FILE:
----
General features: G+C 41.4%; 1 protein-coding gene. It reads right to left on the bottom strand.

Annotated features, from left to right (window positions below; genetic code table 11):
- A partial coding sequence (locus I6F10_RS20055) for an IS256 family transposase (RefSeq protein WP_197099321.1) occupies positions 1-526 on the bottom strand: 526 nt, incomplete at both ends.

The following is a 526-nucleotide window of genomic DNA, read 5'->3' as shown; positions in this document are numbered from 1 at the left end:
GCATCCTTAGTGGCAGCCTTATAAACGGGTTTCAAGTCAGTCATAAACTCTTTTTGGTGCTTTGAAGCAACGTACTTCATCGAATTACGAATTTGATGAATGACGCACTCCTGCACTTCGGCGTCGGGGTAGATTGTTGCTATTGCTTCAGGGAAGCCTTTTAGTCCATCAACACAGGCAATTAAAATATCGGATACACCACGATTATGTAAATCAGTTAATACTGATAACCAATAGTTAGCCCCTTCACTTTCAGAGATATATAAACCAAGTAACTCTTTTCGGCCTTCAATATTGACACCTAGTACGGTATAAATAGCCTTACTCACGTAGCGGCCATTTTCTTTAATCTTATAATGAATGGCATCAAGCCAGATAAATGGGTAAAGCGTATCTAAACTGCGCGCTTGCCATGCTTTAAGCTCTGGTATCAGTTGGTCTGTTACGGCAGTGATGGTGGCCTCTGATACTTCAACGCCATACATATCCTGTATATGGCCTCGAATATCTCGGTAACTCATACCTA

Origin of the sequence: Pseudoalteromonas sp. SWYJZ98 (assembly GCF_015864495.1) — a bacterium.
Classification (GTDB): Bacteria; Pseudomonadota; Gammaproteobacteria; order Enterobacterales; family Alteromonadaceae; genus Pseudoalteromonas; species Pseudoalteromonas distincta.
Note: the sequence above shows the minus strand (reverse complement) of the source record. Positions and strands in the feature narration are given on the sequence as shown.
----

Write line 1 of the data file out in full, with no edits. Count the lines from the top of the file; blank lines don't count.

General features: G+C 41.4%; 1 protein-coding gene. It reads right to left on the bottom strand.